Back in New York, Emanuelle acknowledges that even there, illegal trade in women is being carried out with important people involved . Eventually Emanuelle exposes all of these people and ensures that they are arrested and put behind bars. Finally she sails off on a boat with Robertson. Emanuelle’s erotic adventures have on many occasions been highlighted and ingratiated by the wonderful haunting themes and infectious up beat compositions of Maestro Nico Fidenco. This the fourth chapter in the series was filmed in many locations throughout the world, these included the eternal city of Rome, the bustling and exotic province of Hong Kong, the mysterious country of India and the larger than life metropolis of New York. The composer drew much of his inspiration for the score to EMANUELLE AROUND THE WORLD, from these glamorous and colourful locations and of course the sensual and beautiful form of the movies central character.

In 1977 Beat records released selections from the soundtrack for the first time. These were on a 45rpm single record (Beat BTF103), and also on 33rpm long playing album with 10 tracks (BEAT LPF 039). In 1993 there was a Japanese release of the soundtrack which was on compact disc for the first time (Wave WWCP 7225). Various selections of Fidenco’s music made appearances on a handful of compilations, which were released on both compact disc and vinyl (Dagored RED 101-1/101-2) There was in addition to these releases a CD bonus disc which was issued as part of a 3 DVD box by Severin entitled “Black Emanuelle’s Box Vol.1”.

Emanuelle Around the World
Emanuelle Around the World (Photo credit: Wikipedia)

For this brand new de-luxe edition of the soundtrack, BEAT were able to utilise the original stereo masters, these yielded a great deal of unreleased music, in total 23 new tracks which make the length of this new compact disc a staggering 76 minutes and 53 seconds, a running time that will be much appreciated by fans of the composer. The score is orchestrated and directed by Giacomo Dell’Orso, the husband of Edda, who has collaborated with Fidenco on numerous occasions, and is also a long time friend of the composer.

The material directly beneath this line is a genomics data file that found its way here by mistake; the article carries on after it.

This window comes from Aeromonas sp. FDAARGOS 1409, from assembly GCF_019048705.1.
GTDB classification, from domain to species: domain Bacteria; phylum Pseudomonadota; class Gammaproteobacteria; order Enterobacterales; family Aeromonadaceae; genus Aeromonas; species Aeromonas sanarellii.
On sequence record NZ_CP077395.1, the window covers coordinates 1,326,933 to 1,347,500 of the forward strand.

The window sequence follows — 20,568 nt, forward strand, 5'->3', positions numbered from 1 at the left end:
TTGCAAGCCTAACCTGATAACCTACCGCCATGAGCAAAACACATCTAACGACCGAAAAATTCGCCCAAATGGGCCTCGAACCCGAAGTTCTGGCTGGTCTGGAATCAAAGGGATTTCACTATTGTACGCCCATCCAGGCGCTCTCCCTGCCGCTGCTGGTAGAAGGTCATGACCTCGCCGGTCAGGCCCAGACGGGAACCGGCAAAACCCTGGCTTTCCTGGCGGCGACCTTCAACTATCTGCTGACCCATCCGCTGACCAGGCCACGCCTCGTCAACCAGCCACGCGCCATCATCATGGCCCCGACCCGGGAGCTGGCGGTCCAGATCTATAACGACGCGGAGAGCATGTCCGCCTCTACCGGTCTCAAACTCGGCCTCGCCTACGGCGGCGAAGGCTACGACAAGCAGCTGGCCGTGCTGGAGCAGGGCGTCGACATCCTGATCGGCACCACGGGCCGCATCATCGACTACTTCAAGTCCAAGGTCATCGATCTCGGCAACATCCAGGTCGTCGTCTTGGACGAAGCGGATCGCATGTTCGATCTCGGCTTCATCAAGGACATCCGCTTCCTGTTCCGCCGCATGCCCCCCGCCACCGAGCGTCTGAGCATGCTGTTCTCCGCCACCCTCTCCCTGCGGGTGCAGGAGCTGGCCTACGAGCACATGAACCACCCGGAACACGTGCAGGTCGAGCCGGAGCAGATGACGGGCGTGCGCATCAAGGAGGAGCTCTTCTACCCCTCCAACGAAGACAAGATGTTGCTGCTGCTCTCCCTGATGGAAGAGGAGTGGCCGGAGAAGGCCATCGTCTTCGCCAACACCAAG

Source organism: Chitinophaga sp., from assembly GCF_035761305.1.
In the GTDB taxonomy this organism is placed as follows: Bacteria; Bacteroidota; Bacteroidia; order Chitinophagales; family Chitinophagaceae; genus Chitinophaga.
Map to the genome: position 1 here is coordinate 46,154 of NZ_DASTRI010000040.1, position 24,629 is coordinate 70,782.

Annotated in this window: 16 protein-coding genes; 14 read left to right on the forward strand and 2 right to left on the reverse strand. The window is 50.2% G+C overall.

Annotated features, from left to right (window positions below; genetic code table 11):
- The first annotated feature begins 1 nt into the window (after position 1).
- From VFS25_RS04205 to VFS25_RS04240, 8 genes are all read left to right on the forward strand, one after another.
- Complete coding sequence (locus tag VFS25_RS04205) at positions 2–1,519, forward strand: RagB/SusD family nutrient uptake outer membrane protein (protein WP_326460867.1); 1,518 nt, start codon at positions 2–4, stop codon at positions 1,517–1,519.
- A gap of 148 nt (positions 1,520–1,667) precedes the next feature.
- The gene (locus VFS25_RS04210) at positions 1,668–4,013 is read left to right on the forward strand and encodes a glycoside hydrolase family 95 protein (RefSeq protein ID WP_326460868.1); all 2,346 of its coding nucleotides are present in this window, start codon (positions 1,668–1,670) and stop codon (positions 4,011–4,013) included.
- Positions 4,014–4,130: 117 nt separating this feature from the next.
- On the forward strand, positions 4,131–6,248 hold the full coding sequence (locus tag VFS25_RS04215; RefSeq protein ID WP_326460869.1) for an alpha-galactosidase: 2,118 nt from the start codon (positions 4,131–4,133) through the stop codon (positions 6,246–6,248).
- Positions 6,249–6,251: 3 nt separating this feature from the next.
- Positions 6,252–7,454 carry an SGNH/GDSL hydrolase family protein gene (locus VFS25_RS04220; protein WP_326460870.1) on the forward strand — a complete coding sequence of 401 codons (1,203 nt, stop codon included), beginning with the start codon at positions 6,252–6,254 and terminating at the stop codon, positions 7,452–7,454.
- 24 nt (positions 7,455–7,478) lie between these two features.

Fidenco’s exotic and pulsating music envelops the listener creating an atmosphere that is totally sensual, the composer produced music that fuses lounge styles and psychedelic influences that are intertwined with romantically laced interludes. Many of the cues are variations on the scores principal theme “A picture of love”, which is the sweet and touching love theme vocalized by Edda Dell Orso. The creativity and originality achieved by Maestro Fidenco never seems to evaporate, each time he manages to re-invent himself, thus remaining fresh and vibrant providing perfect enhancements and musical support for each motion picture within the series. His music is a flawless accompaniment to each and every scene, but at the same time has the ability to entertain and delight away from the images it was originally fashioned for. This compact disc will be listened to again and again and will bring great satisfaction each time. It is an important release and stands as a monument to the work of Maestro Fidenco and a lasting memento of inventive and entertaining cinema that was produced in Italy, and appreciated around the entire world.